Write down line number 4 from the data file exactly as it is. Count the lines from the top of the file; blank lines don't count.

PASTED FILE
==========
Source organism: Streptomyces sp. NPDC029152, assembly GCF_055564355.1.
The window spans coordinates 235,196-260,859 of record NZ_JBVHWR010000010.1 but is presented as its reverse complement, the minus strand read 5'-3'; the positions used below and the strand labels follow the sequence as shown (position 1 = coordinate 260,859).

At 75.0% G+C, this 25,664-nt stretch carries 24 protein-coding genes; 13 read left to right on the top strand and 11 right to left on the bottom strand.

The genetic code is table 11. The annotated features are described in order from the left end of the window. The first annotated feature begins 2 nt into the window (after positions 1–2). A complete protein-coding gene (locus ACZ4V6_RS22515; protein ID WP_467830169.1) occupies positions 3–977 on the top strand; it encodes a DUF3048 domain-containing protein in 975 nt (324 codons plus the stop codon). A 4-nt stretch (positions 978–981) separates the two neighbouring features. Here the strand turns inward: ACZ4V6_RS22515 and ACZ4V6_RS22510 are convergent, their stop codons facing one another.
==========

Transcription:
The genetic code is table 11. The annotated features are described in order from the left end of the window. The first annotated feature begins 2 nt into the window (after positions 1–2). A complete protein-coding gene (locus ACZ4V6_RS22515; protein ID WP_467830169.1) occupies positions 3–977 on the top strand; it encodes a DUF3048 domain-containing protein in 975 nt (324 codons plus the stop codon). A 4-nt stretch (positions 978–981) separates the two neighbouring features. Here the strand turns inward: ACZ4V6_RS22515 and ACZ4V6_RS22510 are convergent, their stop codons facing one another.